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Virtual Disk

Just like a traditional hard drive, the virtual disk contains the OS, applications, and data. A VM’s virtual disk is represented by a vmdk file or by an RDM volume.

VMDKs

The vmdks are the most important files because they are the VM’s virtual disks, so they must be protected and secured. In vSphere 5, the vmdk’s maximum size is 2 TB (more precisely, 2 TB minus 512 bytes). Two files make up a virtual disk: a descriptor bearing the extension .vmdk, and a file containing data, using the extension –flat.vmdk, which you can see in the command-line interface (see Figure 3.10) or in the graphical user interface (see Figure 3.11).

Figure 3.10

Figure 3.10. Command-line interface showing the vmdk files.

Figure 3.11

Figure 3.11. vCenter’s GUI showing a single vmdk file, the same size as the virtual disk.

  • The vmdk file corresponds to a metadata file, which is the virtual disk’s description (editable file in some support maintenance needs). This file provides the link to the –flat.vmdk file and contains information regarding the UUID. (See the section “Re-Signature of a VMFS Volume as Part of a DRP,” earlier in this chapter.)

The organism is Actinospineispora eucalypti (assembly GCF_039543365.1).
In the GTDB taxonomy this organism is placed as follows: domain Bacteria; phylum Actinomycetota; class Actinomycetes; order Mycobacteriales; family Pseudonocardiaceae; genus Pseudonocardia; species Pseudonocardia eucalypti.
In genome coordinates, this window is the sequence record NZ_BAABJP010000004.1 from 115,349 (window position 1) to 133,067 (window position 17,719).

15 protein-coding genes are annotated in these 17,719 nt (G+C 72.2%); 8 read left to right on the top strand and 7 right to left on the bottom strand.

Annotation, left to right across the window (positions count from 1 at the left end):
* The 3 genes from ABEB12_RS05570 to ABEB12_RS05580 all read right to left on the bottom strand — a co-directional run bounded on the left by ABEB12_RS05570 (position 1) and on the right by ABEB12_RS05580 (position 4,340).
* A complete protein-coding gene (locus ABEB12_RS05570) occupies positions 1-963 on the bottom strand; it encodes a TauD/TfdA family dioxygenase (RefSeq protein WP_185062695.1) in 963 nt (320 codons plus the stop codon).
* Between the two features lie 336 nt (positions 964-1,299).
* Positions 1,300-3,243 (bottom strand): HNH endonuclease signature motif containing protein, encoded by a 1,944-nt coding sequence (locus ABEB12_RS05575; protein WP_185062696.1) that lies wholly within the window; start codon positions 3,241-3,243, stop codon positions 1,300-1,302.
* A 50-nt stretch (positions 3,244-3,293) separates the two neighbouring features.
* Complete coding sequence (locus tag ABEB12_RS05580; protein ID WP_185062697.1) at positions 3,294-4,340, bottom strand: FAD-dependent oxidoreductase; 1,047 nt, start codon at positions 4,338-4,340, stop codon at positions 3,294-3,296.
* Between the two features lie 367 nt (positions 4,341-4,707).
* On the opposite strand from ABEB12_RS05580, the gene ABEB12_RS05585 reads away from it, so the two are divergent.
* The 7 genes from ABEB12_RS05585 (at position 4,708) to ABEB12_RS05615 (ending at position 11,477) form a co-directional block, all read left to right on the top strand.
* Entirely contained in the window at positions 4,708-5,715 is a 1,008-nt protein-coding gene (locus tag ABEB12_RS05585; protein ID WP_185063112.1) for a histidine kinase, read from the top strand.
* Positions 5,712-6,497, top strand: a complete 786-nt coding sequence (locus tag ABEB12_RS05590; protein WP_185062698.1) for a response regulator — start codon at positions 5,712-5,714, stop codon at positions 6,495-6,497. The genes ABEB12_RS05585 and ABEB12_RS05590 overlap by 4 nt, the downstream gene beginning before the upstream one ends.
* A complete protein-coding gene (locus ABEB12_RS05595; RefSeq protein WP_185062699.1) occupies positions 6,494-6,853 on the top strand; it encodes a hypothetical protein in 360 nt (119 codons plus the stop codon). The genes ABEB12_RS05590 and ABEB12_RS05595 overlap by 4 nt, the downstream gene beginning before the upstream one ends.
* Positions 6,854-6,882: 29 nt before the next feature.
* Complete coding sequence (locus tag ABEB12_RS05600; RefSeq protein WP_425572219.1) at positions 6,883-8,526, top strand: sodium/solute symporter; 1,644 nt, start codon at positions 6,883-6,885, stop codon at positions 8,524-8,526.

• The -flat.vmdk file corresponds to the virtual disk with its content.

Disk Types

When a VM is created, the following disk types can be used: thick disk (lazy zeroed or eager zeroed) or thin disk, depending on the option you select, as shown in Figure 3.12. Table 3.2 compares the advantages of these disk types.

Table 3.2. Disk Types and Their Respective Advantages

 

Advantage

When to Use

Zeroed thick

Creation is faster, but performance is lower for the first writes.

Standard when creating a VM.

Eager zeroed thick

Longer to create, but performance is better during the first writes.

Cloning a VM or deploying a VM from a template uses this mode.

Thin